The only qualification for being a member is being an individual natural person who has paid membership dues. Anyone who wants to start applying an ideological test actually confirms all of the worst accusations of the Griefers.

It is of course rather ironic that while claiming that Secret Slaters have been manipulating the results for years (untrue), the Griefers set out to do exactly what they accused everyone else of doing, but that had never actually been happening. And now we have to adjust our system to deal with such bad actors.

Remember that the Griefers want to destroy the Hugo Awards. Any solution that concludes "shut them down" gives them exactly what they want.
(no subject) - hand2hand - May. 17th, 2016 12:15 am (UTC) - Expand
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Griefers - thetreesofmay - May. 17th, 2016 02:53 am (UTC) - Expand
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I'm thinking there are things to do - parrismcb - May. 16th, 2016 11:12 pm (UTC) - Expand
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May. 16th, 2016 10:21 pm (UTC)
The thing with systems that attempt to bring proportional represenation to the Hugos fail to see is that (with the obvious exceptions) there are no cliques/gropus of people that vote the same, so EPH would make this a competition between one slate with hundreds of voters, and thousands of other "slates" (each combination of nominees that each person submits) with little "support". Proportional representation works when the competion is between closed party lists (the argument waved against having proportional representation in the US and UK), but runs into trouble when you try to adapt it to a completely different setting.
May. 17th, 2016 07:59 am (UTC)
Yes, that's why nobody is proposing it.
(no subject) - mneme - May. 18th, 2016 12:09 am (UTC) - Expand
May. 16th, 2016 10:31 pm (UTC)
As the author of 4 and 6, a few thoughts.

First, we need to define the problem. I define it as "200 organized voters can overwhelm 4,000 unorganized ones." That appears to be both this year and last year's problem. We don't appear to have a multiple slate problem, nor do we have a campaigning problem.

So, if the problem is as defined above, what is a workable solution? Here's where 4 and 6 works. First, it dilutes by 33% any slate attempt. You either need a third more voters or a willingness to settle for a third less. Second, it complicates any attempt to lock up the whole thing. A slate needs to divide its voters into three even blocs. Third, it concentrates the other voters. Some number (up to 20%) of works currently nominated won't be. I have to suspect those will mostly be the forlorn hope works that wouldn't make it in anyway. So, in short, 4 and 6 boosts the typical voter and waters down a slate.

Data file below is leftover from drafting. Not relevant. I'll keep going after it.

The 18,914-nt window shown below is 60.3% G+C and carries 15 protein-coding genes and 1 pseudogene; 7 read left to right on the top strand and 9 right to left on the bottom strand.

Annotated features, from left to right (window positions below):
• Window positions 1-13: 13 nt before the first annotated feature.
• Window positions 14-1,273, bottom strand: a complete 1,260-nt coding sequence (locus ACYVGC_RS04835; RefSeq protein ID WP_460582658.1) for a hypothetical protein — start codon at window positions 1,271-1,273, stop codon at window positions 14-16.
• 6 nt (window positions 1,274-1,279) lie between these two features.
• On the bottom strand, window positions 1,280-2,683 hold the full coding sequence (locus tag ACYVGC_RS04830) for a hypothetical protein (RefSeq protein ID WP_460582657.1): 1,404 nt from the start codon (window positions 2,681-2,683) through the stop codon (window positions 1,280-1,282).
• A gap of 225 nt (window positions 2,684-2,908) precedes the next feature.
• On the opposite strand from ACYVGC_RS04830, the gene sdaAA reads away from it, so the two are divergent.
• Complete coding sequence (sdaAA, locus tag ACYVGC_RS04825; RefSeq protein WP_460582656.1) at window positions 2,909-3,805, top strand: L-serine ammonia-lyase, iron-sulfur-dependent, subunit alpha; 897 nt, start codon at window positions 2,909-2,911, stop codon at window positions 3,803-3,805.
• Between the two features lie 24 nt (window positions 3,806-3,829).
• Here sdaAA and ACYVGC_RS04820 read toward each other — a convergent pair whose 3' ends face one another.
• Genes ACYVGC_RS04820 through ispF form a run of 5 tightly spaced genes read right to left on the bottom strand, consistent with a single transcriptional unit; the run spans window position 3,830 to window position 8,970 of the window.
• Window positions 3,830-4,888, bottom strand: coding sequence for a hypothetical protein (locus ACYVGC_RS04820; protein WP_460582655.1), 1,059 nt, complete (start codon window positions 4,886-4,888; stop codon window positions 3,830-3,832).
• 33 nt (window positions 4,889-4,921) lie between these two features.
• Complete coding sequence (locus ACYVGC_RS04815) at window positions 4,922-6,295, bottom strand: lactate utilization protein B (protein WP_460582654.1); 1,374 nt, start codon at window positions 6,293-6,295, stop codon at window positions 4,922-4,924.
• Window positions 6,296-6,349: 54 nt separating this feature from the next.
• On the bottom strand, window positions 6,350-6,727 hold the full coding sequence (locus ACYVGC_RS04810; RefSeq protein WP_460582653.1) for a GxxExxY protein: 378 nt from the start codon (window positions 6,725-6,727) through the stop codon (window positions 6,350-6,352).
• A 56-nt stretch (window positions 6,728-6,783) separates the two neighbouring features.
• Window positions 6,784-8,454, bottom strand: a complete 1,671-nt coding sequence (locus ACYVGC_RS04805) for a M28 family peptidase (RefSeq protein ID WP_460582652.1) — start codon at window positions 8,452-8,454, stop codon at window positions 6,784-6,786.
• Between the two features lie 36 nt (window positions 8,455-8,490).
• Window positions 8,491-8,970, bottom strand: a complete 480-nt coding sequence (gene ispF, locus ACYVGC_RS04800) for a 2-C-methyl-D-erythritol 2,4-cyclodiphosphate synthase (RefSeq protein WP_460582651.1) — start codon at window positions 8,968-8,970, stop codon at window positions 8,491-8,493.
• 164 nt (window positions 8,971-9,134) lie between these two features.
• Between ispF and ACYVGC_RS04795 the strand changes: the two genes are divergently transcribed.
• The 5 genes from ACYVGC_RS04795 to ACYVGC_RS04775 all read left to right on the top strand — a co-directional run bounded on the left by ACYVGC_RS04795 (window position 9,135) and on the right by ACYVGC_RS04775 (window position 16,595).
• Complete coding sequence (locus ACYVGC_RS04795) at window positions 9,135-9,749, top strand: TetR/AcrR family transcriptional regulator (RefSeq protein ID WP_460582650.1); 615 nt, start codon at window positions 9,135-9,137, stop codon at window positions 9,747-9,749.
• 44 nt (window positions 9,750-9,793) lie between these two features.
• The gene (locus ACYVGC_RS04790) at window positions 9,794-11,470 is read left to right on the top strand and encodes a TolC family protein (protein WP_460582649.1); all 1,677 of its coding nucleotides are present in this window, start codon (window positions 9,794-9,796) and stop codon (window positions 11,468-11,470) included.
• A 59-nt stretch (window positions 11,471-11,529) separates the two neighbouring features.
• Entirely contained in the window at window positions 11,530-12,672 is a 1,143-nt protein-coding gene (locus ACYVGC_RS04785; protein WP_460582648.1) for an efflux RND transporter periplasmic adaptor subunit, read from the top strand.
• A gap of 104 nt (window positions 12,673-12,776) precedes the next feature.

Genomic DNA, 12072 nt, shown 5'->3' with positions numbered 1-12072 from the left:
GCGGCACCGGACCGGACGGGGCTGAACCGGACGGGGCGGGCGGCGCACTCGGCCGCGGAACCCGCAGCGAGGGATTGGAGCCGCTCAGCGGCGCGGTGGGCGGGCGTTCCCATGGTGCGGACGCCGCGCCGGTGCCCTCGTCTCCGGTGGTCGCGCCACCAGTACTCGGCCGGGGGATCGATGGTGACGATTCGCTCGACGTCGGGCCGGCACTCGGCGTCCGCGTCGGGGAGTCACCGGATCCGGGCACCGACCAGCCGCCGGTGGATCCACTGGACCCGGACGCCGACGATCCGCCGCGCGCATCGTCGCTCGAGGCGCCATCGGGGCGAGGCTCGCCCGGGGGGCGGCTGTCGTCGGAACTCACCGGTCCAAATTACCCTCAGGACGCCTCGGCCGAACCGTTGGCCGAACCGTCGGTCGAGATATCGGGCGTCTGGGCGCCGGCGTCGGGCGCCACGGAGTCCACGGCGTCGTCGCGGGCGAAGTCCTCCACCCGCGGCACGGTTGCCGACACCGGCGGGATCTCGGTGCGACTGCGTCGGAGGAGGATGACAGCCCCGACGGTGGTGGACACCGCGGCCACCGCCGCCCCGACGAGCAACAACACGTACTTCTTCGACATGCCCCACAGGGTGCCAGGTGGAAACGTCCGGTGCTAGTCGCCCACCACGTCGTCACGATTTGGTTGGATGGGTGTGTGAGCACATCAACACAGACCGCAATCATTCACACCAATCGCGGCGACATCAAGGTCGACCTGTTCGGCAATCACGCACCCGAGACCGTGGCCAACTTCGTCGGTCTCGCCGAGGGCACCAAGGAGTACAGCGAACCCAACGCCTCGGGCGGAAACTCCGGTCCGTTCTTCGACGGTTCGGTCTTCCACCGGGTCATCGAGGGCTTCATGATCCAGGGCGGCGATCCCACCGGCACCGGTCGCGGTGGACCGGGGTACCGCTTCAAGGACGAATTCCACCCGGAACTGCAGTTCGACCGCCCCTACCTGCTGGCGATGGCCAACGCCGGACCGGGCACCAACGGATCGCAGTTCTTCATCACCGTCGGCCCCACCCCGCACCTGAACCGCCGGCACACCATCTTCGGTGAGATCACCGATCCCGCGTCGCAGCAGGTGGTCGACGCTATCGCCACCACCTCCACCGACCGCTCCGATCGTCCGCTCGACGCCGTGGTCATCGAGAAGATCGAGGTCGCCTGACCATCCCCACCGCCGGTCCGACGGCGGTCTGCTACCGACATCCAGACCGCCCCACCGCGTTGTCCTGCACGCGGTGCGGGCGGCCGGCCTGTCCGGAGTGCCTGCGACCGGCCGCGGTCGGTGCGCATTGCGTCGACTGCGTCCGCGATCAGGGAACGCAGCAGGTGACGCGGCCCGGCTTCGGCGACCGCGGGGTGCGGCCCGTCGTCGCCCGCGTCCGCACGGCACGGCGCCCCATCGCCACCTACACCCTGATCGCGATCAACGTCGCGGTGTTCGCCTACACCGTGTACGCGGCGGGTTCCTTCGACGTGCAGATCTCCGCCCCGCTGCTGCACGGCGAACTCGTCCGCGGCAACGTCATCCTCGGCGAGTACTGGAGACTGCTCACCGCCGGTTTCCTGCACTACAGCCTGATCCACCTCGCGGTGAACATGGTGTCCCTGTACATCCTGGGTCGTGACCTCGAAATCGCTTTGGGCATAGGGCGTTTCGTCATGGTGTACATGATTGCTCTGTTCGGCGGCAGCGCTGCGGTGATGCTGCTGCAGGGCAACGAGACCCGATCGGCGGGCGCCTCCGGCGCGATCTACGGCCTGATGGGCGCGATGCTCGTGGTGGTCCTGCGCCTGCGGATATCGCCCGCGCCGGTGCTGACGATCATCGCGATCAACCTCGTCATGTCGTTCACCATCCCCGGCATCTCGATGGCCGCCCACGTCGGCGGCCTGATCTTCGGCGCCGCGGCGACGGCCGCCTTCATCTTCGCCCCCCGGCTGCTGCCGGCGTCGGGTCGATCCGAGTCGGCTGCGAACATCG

May. 16th, 2016 10:52 pm (UTC)
I can see how 4 and 6 could help, sure. But give me 200 mindless trolls who will do exactly as I instruct them, and I could frustrate it in about five minutes.

I do favor passing it. Same with EPH. But I don't think either one is going to solve the problem. We are slapping bandaids on a sucking chest wound.

Also, to quibble a bit, we do have a campaigning problem, and have ever since the advent of the internet. Actually, it goes back further, but it has gotten worse since the internet. I remember when my friend Lisa Tuttle refused a Nebula to protest against campaigning for that award. Sadly, it had no impact.

We don't have a multiple slate problem YET -- but I think that's just a matter of time, unless someone finds a real solution here. Even if both 4/6 and EPH pass, sooner or later people are going to get tired of ballots that have four Rabid Puppies and two legit nominees in each category, and someone will say, "we can get together two hundred people too, then WE'LL have four nominees in each category." AFter that it will be slate v slate.

I am a member of the Academy of Television Arts & Sciences and an Emmy voter, I know where that road leads.
(no subject) - jamesonquinn - May. 16th, 2016 11:23 pm (UTC) - Expand
Trolls? - jamesonquinn - May. 16th, 2016 11:45 pm (UTC) - Expand
Re: Trolls? - luagha - May. 17th, 2016 01:11 am (UTC) - Expand
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Campaigning? - Frank Probst - May. 17th, 2016 11:26 pm (UTC) - Expand
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Re: Campaigning? - Frank Probst - May. 18th, 2016 01:54 pm (UTC) - Expand
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May. 16th, 2016 10:34 pm (UTC)
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May. 16th, 2016 11:21 pm (UTC)
Make an electronic system where the voter is presented with a question regarding the work he/she is voting for and has 10 seconds to answer. If the answer is right, the vote counts. If not, it is discarded.

For instance:

Vote for best book of the year.

[PRESS] Harry Potter

Is Snape a character of said book?

[YES] [NO]

Wrong answer. Next time read the book you're picking. Have a nice day, Hugos!
May. 17th, 2016 04:09 am (UTC)
1. Your proposal requires that all votes be cast electronically, and disenfranchises the other members.

2. Your proposal requires a computer with a universal knowledge of ever work of SF/F every published anywhere in the world, in any language. Remember, nominations are "pick from this tiny number of pre-selected works." It's "Write in up to five things," and they can be in any language and published in any form anywhere in the world.